WOX: War on X(Mass) I: Just Lie




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Bill O’Reilly deserves the credit for creating the modern American conception of the War on Christmas. While O’Reilly is no longer a major player, the right has persisted in its insistence that Christmas is under attack. That this war has been debunked does not seem to matter. While I will discuss some aspects of this war, my interest is with the general methods used to craft and propagate a fictional narrative of a war on X (whatever X might be). I will call this WOX.
If you want to start a WOX, you begin by selecting the X for your new war. You will want to select something your target audience values and it will ideally be something they already fear might be threatened by people they fear and dislike. But you can generate the fear on your own if you need to. Given the patent absurdity of claiming there is a war on Christmas, you might suspect that you could start a culture war around almost anything. Interestingly, there are clearly limits to what people will accept; even Trump and Fox News failed at getting their base to believe that there was a war on Thanksgiving. That proved a war too far. But perhaps some pundit or politician will make it stick next time.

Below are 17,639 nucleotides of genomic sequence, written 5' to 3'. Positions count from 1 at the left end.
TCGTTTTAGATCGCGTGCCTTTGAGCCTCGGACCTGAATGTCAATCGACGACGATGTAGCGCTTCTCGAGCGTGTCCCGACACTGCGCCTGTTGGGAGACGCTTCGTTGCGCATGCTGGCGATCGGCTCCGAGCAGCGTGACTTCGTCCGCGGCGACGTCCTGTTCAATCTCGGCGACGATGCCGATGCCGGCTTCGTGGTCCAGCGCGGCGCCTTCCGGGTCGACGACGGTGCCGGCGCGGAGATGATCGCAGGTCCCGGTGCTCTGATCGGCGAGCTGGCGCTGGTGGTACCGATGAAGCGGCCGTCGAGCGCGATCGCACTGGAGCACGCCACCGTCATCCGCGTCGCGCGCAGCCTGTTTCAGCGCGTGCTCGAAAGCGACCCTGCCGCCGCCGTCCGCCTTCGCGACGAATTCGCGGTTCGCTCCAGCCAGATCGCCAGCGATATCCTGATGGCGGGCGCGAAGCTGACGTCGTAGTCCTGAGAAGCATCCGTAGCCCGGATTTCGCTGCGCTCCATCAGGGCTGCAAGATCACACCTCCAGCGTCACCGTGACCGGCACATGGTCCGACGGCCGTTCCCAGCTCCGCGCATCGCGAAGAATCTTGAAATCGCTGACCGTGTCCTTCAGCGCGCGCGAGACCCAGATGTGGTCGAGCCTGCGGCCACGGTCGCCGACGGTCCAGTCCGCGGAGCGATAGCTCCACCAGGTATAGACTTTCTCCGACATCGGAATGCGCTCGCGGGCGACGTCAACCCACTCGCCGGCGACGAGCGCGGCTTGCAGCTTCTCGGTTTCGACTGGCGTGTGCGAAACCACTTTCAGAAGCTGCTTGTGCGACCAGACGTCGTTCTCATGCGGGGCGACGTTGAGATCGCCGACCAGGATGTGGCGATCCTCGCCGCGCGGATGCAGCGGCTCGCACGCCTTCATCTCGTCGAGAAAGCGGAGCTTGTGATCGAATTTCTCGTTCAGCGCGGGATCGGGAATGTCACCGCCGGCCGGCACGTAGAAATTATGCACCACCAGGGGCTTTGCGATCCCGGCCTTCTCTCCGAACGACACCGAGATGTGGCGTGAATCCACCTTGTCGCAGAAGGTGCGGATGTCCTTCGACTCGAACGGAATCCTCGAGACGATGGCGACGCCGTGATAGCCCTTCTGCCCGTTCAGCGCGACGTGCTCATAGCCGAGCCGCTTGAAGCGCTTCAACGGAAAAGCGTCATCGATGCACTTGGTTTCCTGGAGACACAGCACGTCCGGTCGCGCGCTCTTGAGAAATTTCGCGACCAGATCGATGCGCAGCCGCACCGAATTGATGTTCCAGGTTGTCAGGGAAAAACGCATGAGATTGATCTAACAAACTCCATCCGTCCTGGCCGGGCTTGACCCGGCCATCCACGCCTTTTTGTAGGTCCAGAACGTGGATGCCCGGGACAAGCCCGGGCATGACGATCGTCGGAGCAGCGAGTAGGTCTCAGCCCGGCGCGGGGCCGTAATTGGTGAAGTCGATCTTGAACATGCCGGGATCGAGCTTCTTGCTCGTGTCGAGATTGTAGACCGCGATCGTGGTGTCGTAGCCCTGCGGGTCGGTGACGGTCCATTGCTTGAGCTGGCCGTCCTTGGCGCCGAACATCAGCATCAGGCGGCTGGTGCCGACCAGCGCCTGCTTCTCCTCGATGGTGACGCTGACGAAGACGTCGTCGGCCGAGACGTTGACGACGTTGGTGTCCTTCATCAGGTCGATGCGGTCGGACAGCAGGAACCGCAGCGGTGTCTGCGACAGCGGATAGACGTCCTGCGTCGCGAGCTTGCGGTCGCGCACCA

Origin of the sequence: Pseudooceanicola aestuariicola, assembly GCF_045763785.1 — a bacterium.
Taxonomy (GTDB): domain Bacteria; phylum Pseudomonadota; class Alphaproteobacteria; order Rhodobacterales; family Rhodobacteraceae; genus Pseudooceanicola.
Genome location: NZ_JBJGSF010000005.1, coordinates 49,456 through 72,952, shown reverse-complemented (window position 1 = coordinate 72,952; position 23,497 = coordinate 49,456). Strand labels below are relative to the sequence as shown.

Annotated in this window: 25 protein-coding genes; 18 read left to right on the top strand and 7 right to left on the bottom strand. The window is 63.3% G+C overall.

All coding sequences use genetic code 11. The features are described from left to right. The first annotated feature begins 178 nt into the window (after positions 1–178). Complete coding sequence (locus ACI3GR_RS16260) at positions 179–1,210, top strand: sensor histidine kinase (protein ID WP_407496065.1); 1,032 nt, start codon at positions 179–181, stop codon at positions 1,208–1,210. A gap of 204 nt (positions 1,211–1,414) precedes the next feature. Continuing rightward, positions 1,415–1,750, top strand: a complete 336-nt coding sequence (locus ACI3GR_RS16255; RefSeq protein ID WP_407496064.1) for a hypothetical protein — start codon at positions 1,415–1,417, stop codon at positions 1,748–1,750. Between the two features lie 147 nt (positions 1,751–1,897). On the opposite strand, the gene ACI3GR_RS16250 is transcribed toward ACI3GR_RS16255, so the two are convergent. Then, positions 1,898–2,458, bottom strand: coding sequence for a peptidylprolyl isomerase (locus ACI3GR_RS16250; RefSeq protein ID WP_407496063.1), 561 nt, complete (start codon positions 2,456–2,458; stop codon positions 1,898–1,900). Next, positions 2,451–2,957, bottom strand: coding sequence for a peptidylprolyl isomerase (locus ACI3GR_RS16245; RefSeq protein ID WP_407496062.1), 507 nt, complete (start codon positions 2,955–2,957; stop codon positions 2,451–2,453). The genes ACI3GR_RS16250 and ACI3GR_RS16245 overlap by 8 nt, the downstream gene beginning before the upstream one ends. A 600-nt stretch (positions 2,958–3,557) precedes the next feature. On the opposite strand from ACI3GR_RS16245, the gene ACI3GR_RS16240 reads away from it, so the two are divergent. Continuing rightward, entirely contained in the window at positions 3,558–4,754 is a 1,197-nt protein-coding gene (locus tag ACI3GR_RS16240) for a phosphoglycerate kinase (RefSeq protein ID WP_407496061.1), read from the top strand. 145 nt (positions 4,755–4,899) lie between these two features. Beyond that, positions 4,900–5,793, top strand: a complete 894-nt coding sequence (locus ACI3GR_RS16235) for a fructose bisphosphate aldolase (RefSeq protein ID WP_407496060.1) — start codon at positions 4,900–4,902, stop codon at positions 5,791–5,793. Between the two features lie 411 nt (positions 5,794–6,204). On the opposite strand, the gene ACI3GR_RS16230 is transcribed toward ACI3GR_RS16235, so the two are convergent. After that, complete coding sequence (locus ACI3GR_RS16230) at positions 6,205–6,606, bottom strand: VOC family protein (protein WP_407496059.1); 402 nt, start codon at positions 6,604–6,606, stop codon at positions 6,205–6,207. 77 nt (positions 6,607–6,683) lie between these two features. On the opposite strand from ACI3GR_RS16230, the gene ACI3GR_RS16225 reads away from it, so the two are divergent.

While a WOX will, obviously, tend to use “war on” as its defining phrase, this is optional. All you need to do is say “X is under attack” to use the methods I will be discussing. For example, you might prefer to speak of the attacks of the woke mobs on manliness without claiming there is a WWOM (Woke War on Manliness). Given that there are so many Wars on This and Wars on That these days, people might be suffering from battle fatigue when it comes to that phrase. But give it a try and see how your audience reacts. Now let us look at the time-honored tradition of starting a war with lies.
A common way to use lies to argue that there is a War on X is to make up “examples” of acts of war. These “examples” are then used in an Argument by Example to “prove” that the war is occurring. Not surprisingly, an. . .

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News source: A Philosopher’s Blog